— Paul Thornton, letters editor Altadena resident J.H. Benson questions the GOP ‘s morality: “House Republicans are badly in need of a moral compass. Their hypocrisy is only surpassed by their cruelty. “The GOP says that the 4 million Americans who will be kicked off SNAP are capable of helping themselves. I hope that our very capable farmers aren’t being subsidized while this assistance to the poor is deemed too expensive.” Long Beach resident Matthew Black points out more pressing spending concerns: “The GOP has truly hit a new low. After increasing annual defense spending by more than $300 billion since 2001, spending $2 trillion on unnecessary wars and passing $1.7 trillion in tax cuts between 2001 and 2003 that primarily went to the wealthiest Americans, Republicans need to save $40 billion on food stamps. “Way to go. Why do I feel I’m reading a Charles Dickens novel? “And for those who might reply that Democrats should put their money where their mouths are, this week I donated another $250 to a local food bank. I contribute 5% of my disposable income to food banks.” Frances Terrell Lippman of Sherman Oaks picks up on the Dickens reference: “I guess those Scrooge-like, coldhearted House Republicans thought of an early holiday surprise. How generous of them to think it would be appropriate just to remind people who are hungry and struggling that it would get a little more impossible for them to feed their families. Their apathy is only exceeded by their cruelty. “Being hungry and homeless in America is this country’s greatest shame, and yet our so-called leaders in Washington couldn’t care less and only serve to exacerbate this terrible and fixable situation. Watch out for that karma.” Oxnard resident Steve Binder says The Times should give this issue more attention: “Friday morning, I couldn’t wait to read The Times’ article about the Republican-led House voting to cut off food stamps for children, senior citizens, the disabled and especially our veterans. Too bad it was buried inside the paper.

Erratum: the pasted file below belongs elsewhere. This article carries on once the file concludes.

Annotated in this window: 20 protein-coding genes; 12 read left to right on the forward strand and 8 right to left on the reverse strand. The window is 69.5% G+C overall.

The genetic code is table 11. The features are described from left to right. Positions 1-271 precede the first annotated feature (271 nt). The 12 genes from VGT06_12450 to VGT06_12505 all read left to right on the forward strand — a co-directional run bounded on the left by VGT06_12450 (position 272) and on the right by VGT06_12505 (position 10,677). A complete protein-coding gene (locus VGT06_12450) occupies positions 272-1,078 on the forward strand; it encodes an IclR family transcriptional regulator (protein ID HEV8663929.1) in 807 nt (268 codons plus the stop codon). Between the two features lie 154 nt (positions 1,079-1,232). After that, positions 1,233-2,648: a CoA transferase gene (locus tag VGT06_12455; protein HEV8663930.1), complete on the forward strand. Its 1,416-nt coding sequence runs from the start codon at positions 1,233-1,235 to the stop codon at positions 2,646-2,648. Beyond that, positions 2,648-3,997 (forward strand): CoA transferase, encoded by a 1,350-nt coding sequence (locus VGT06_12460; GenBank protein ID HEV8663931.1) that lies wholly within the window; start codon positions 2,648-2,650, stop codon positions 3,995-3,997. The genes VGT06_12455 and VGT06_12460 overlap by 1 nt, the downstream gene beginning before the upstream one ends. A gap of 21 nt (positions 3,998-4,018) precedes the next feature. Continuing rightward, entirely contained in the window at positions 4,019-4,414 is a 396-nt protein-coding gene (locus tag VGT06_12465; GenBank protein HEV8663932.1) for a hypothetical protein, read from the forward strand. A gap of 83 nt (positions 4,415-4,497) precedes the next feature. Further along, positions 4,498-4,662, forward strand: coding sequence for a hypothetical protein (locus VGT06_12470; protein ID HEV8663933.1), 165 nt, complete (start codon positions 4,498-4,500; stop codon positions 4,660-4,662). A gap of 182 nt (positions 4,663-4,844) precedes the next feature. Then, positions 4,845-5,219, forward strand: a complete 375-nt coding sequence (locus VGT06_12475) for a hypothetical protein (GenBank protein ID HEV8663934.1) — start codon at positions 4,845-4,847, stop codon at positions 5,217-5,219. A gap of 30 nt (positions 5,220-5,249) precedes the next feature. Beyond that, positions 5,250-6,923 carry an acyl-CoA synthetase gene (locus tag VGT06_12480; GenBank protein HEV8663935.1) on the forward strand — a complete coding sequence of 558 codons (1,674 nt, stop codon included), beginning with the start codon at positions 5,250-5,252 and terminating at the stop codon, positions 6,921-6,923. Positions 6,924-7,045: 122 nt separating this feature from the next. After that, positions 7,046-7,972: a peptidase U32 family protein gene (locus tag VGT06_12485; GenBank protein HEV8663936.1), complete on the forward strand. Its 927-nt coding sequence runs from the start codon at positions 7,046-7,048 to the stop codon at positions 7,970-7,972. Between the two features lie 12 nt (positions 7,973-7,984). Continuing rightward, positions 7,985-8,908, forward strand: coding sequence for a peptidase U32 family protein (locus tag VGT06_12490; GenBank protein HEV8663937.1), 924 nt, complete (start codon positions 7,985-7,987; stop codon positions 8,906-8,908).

“But we need to make sure it’s going to people truly in need.” At its core, the Republican roll-back effort raises the question of whether states like Hawaii went too far in trying to help people during hard times. About 40 states, in all, have made it easier for people to get food stamps. The actual cost of food stamps nationally has quadrupled from $20 billion in Fiscal Year 2000 to $80 billion in Fiscal Year 2012, according to the Heritage Foundation. The House bill would, among other things, impose a work requirement even in high unemployment areas and in states where there are no jobs programs in place to facilitate employment for food stamp recipients. It would also eliminate steps that states have taken to expand eligibility for the program. However, opponents of the bill including Hawaii’s House delegation say the states only modestly expanded the program to include people who barely made too much to qualify for help. Scaling back food assistance for such families would, according to the Congressional Budget Office , knock 4 million people off the program’s rolls in 2014, and the number of people receiving food stamps in a typical month in 2023 would be 14 million fewer than today. Rep. Colleen Hanabusa, who voted against the food stamp-limiting measure, said in a statement on Friday, This mean-spirited bill would have devastating impacts on our nations most vulnerable populations … Most [Supplement Nutrition Assistance Program] families with children are working if they are able, but do not earn enough to put food on the table when they have other pressing expenses like rent and medical bills. Rep. Tulsi Gabbard, who also voted against the bill, said in a statement, SNAP is a critical tool to fight hunger in the U.S. … There is no question we must continue to work to address fraud and abuse within the system, but this bill is not the way to do it. Beyond the efforts to shrink the food stamps rolls, the actual monthly payments for those who receive them in Hawaii and elsewhere could drop by $29, when a temporary increase built into the 2009 stimulus package runs out at the end of October. Changes Too Harsh?